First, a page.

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An RF switch matrix is a system of discrete electronic components that are integrated to route radio frequency (RF) signals between multiple inputs and multiple outputs. Popular applications requiring RF matrices are ground systems, test equipment, and communication systems.
An RF matrix is used in test systems, in both design verification and manufacturing test, to route high frequency signals between the device under test (DUT) and the test and measurement equipment. In addition to signal routing, the RF/Microwave Switch Matrix may also contain signal conditioning components including passive signal conditioning devices, such as attenuators, filters, and directional couplers, as well as active signal conditioning, such as amplification and frequency converters. Since the signal routing and signal conditioning needs of a test system differ from design to design, RF/Microwave Switch Matrices typically are custom designed by the test system engineer or by a hired contractor for each new test system.[ dubious ]
The Switch Matrix is made up of RF switches and signal conditioners that are mounted together in a mechanical infrastructure or housing. Cables then interconnect the switches and signal conditioners. The switch matrix then employs a driver circuit and power supply to power and drive the switches and signal conditioners. The switch matrix uses connectors or fixtures to route the signal paths from the sourcing and measurement equipment to the DUT. The switch matrix is typically located close to the DUT to shorten the signal paths, thus reducing insertion loss and signal degradation.
The purpose of a switch matrix is to move the signal routing and signal conditioning to one central location in the test system versus having it all distributed at various places in the test system. Moving the signal routing and signal conditioning to a single location in the test system has the following advantages:
Switch matrices present a unique problem to test system designers as the signal conditioning needs, the frequency range, the bandwidth, and power aspects change from application to application. Test and measurement companies cannot provide a "one size fits all" solution. This leaves test system designers with two choices for their switch matrix design: Insourcing or outsourcing.
There are two types of switches typically used in switch matrices: Coaxial Electromechanical Switches and Solid State Switches, also known as electronic switches. Coaxial electromechanical switches can be further divided into two categories based on their architecture, latching relay and non-latching relay.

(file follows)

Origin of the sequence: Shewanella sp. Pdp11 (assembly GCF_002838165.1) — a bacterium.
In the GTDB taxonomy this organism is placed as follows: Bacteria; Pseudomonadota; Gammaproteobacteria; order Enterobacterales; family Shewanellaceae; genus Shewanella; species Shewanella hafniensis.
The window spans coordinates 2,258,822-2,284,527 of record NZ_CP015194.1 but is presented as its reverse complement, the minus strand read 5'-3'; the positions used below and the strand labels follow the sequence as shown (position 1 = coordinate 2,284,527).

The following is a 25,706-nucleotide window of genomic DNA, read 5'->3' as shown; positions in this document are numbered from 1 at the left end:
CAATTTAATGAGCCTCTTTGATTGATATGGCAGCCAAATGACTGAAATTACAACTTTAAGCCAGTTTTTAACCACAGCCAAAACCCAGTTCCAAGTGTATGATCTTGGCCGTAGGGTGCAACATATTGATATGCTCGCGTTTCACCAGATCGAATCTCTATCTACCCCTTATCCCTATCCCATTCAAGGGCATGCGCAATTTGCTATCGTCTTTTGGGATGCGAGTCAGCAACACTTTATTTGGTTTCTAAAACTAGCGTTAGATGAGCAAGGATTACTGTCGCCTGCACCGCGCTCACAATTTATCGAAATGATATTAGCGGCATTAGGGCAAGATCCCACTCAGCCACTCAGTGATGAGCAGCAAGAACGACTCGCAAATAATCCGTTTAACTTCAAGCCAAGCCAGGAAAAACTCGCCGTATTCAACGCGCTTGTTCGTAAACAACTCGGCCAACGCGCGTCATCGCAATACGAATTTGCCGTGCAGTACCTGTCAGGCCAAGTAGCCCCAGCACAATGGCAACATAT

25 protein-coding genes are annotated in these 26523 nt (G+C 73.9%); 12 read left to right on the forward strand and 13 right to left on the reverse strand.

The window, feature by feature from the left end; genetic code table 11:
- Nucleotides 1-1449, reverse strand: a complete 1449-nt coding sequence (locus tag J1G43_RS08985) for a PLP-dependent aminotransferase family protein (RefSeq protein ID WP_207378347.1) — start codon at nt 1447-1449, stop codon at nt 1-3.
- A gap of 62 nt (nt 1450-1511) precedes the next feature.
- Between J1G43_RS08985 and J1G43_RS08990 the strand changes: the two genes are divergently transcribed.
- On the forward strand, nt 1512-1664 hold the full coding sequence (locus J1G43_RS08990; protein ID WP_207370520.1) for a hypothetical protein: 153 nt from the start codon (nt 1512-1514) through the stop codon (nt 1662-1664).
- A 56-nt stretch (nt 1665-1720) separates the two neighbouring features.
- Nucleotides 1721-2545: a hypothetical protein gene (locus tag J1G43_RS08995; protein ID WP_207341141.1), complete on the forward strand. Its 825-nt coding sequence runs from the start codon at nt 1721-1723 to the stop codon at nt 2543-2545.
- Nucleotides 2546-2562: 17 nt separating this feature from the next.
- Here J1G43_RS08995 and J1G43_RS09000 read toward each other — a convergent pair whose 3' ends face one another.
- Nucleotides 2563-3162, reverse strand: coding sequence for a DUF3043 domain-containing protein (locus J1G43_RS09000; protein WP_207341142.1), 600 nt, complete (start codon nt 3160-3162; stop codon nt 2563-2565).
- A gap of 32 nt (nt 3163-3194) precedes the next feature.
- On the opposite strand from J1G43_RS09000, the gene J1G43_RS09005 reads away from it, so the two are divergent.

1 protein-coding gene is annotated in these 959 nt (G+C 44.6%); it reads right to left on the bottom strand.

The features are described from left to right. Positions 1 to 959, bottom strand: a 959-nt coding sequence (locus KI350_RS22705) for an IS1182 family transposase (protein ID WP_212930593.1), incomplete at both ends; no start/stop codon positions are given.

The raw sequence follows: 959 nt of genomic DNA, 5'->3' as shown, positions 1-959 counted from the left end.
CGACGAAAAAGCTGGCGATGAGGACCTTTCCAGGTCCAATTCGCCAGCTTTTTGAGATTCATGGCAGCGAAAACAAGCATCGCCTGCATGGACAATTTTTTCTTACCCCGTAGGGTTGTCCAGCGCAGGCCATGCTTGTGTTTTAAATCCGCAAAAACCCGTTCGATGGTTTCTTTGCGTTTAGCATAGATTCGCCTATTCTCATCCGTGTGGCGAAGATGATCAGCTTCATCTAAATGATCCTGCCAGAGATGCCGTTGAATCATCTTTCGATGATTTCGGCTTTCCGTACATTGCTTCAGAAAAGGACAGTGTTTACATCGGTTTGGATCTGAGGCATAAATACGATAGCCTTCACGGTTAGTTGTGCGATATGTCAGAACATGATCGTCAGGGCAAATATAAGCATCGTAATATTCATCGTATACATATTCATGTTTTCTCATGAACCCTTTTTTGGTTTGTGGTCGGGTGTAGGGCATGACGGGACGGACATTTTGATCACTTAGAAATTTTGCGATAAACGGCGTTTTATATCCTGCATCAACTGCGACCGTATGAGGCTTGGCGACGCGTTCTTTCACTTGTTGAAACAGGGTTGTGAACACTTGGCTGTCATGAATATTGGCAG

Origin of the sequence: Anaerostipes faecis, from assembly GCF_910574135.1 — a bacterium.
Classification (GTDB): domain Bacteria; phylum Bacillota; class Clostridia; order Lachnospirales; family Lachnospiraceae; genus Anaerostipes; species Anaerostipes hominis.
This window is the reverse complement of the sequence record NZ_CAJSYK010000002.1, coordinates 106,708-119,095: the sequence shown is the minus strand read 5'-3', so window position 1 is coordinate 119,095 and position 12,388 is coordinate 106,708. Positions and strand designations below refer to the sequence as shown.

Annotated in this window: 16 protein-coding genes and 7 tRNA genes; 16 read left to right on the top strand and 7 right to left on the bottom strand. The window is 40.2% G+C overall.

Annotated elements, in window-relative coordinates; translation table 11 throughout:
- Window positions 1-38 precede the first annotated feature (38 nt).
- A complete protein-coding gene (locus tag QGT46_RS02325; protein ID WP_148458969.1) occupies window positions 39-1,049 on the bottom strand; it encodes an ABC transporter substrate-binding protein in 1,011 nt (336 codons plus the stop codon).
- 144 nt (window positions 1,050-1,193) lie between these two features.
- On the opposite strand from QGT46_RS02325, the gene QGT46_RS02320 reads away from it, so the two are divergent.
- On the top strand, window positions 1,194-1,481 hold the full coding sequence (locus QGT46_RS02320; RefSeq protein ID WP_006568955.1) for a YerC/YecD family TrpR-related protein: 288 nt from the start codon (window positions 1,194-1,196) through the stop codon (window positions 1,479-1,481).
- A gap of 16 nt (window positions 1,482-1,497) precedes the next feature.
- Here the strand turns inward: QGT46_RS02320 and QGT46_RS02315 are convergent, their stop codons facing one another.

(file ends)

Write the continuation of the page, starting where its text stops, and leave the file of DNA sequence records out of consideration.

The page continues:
Solid state switches come in three types: PIN diode, FET, and hybrid. The advantages of solid state switches over EM switches are:
On the other hand, since solid state switches have non-linear portions over their frequency range their bandwidth is limited.
An electromechanical switch (EM) provides better:
For these reasons EM switches are used much more often in switch matrix designs.
Custom Switch Matrices are used extensively throughout test systems in the wireless and aerospace defense sectors for design verification and for manufacturing test. They have a wide range of complexity, from the simple to the complex.
RF Switch Matrices are also used heavily in the Television Broadcast market for the reception and re-broadcast of TV Channels. Typically a cable television headend will contain a matrix to enable multiple dishes that are aligned to different satellites to be routed to a bank of receivers. The RF Switch Matrix allows channel changes to be made remotely, without any interruptions.
There are six main challenges when designing a custom RF/Microwave Switch Matrix from beginning to end:
Test equipment manufacturers offer instruments that provide a power supply, driver circuitry, and software drivers that essentially saves a test system designer time and cost by eliminating two of the six switch matrix design challenges: power and control hardware design as well as software driver development.
Many companies have introduced new product concepts that aid in custom switch matrix design. These new products offer test system designers a power supply, driver circuitry, and software drivers all wrapped together in a mainframe. The mainframe provides flexible mounting for switches and other components as well as blank front and rear panels that can be easily modified to fit a design need. These new products eliminates 3 of the 6 design challenges: mechanical design, power and control hardware design, and software driver development